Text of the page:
Have you ever met a person and knew right away that you could be friends? If someone were to ask you what it is about that person that you liked so quickly, you would probably say it was something about their eyes....they probably had kind eyes. You see, you had the chance to make that eye see if that person was honest and kind.....or not. It's something that happens almost unconsciously.....this eye contact thing.  

In this society, we gain trust by looking in someone's eyes. It shows that we are not afraid to show them the "window to our soul".....that we're not lying to their face. When we shake someone's hand, there is supposed to be some sort of eye contact that goes along with that so they know we are honest. We're supposed to look them in the eye, shake their hand and give a quick nod of affirmation for the introduction that just occurred. If you don't make that eye contact, you're considered "rude" or "shifty"......untrustworthy. It's sort of an unwritten societal rule that we all abide by........well, almostall of us. You see, autistic people have a really hard time making eye contact....and that's kind of a big deal. 

As a caregiver to my little Noah, I often wonder what the lack of eye contact means. 
You see, I ask myself about a bazillion questions throughout my day but most of them are meaningless.....
Do I have enough gas for all the errands I have to run tomorrow?
Are my favorite jeans clean?
What will I make for dinner tonight?
Where are my favorite jeans?
But then, there are tougher questions that pop into my mind, usually out of thin air. I'll be thinking about how I have to do the dishes and then...boom...some unbelievably overwhelming thought will come out of nowhere. The questions I ask myself about Noah's eye contact usually conjure into thought something like this;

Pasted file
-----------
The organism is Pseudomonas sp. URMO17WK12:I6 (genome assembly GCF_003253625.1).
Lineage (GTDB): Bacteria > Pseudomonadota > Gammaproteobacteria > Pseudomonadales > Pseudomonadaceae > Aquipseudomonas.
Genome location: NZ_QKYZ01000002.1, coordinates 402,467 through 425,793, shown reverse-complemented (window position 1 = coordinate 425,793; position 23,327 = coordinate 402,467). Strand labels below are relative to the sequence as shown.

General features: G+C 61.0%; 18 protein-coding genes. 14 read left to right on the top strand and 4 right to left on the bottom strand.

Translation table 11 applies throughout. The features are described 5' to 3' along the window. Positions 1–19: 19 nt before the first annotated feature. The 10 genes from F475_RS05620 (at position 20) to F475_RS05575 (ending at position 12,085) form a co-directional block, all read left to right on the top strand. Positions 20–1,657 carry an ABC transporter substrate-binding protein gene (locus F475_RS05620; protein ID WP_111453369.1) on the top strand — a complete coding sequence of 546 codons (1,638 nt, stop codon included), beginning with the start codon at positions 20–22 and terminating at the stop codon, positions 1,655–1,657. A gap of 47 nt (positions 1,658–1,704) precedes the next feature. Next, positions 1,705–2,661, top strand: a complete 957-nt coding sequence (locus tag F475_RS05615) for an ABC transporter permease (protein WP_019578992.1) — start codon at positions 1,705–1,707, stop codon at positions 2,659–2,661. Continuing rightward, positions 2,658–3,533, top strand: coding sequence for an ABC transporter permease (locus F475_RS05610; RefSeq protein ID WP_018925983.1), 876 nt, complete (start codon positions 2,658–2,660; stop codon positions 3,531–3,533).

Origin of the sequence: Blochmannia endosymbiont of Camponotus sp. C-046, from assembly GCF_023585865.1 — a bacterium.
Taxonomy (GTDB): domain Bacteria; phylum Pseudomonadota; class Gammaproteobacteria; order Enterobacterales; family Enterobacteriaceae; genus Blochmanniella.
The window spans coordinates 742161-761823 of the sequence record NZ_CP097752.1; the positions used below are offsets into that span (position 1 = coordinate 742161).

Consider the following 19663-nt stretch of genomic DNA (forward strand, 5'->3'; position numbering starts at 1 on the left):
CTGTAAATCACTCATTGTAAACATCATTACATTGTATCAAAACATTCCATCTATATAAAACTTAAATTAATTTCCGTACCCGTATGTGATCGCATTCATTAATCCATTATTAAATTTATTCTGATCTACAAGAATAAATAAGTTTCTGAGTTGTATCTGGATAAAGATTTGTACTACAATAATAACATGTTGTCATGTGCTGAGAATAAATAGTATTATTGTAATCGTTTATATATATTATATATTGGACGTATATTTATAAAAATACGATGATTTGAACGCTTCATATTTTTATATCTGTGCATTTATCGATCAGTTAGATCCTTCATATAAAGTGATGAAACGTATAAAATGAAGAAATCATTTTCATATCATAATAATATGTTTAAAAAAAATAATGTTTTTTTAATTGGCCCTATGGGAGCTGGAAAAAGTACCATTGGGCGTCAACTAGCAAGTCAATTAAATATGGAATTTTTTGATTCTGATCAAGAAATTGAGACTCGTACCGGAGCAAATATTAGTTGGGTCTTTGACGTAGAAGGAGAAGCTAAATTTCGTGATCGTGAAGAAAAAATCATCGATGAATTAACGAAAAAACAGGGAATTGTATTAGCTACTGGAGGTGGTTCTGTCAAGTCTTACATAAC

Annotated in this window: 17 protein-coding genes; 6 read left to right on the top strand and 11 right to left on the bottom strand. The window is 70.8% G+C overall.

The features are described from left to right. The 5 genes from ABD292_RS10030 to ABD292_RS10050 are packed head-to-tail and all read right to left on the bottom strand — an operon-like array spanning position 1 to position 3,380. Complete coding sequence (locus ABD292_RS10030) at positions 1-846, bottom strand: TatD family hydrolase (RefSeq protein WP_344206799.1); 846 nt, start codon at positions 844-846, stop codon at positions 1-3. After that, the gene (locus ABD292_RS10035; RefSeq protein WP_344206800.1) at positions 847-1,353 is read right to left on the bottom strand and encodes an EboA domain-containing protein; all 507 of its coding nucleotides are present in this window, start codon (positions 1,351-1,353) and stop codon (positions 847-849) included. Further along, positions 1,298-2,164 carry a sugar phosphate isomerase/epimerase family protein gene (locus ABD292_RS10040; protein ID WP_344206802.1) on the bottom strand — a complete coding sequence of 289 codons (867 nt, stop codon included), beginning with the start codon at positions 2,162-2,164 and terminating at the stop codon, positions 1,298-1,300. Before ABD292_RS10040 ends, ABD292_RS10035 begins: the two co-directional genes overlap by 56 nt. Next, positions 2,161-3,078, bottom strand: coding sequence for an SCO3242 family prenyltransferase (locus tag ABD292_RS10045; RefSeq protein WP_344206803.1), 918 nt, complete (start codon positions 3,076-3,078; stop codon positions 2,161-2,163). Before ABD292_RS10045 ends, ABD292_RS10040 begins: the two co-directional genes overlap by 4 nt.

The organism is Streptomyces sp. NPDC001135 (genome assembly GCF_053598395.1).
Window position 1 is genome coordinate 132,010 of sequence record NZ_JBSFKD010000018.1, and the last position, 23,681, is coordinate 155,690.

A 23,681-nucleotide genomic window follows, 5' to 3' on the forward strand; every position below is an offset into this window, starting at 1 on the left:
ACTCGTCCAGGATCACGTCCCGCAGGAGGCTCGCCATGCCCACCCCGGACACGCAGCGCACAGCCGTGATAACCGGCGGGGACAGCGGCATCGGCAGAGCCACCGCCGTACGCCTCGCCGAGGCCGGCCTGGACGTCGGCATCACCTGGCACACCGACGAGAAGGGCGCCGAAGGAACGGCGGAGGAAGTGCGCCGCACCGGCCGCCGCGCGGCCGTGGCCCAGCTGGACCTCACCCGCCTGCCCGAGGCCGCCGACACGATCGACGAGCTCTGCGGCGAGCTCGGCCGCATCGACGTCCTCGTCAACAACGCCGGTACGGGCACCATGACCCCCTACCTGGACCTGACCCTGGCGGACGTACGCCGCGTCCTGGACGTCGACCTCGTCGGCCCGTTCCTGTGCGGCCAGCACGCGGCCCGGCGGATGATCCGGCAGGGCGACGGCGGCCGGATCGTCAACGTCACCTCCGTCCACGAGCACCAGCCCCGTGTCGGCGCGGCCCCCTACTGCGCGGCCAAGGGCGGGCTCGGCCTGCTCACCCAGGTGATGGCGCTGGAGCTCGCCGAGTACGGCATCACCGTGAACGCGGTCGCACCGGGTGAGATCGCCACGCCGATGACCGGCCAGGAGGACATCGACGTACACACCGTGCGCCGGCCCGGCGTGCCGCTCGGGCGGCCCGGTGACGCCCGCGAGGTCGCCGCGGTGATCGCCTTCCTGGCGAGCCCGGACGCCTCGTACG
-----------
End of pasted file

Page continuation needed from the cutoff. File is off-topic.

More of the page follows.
I need to empty the dishwasher and.....does the 'no eye contact' thing mean he's not listening...or is he not hearing?
I wonder if Noah will be left handed.....does it mean he's not bonding?
I need to take the chicken out to thaw for..... what if this is all my fault?
You see what I mean? Out of nowhere. That last question really bothers me and I use it throughout the day a lot more than I probably should.  
The answers to these questions have the potential to be life changing. What if he really can't hear? What if he really is missing out on some bonding experience that could be "the difference" in his mental makeup? What if it really is all my fault
The bottom line is..... I had to find out why autistic children don't....can't....or won't make eye contact so I started my very professional research on Google. Isn't that where everyone starts?
There was one article I read that said autistic people could be using their peripheral vision more than "focused" vision and could detect motion and outlines better than smaller, more intimate things like eyes and faces. I thought maybe that made sense. 
But, It was more than that. I kept searching. 
I finally ended up stumbling across this YouTube video of this pretty, young autistic woman named Amethyst. She hosted a show on a YouTube channel called "Ask an autistic". She sits in front of the camera with her big eyes and short cropped hair and answers questions very openly and honestly about autism and she uses her own life experiences to help "neuro-typical" people understand. The very first one I clicked on was about eye contact. I found it very enlightening. She says there are two main reasons autistic people don't like eye contact. 
The first reason is because he may, like so many autistic people, suffer from something called "sensory processing disorder". It means that he can't process all the stimuli that is coming at him at one time. All the lights and voices and background noise that my brain can block out and ignore are in the forefront for Noah. He has to make the extra effort to block all that other stuff out just to hear me. If he has to look at my face too, with all those micro-expressions that he can't read, it's just too overwhelming and often physically painful.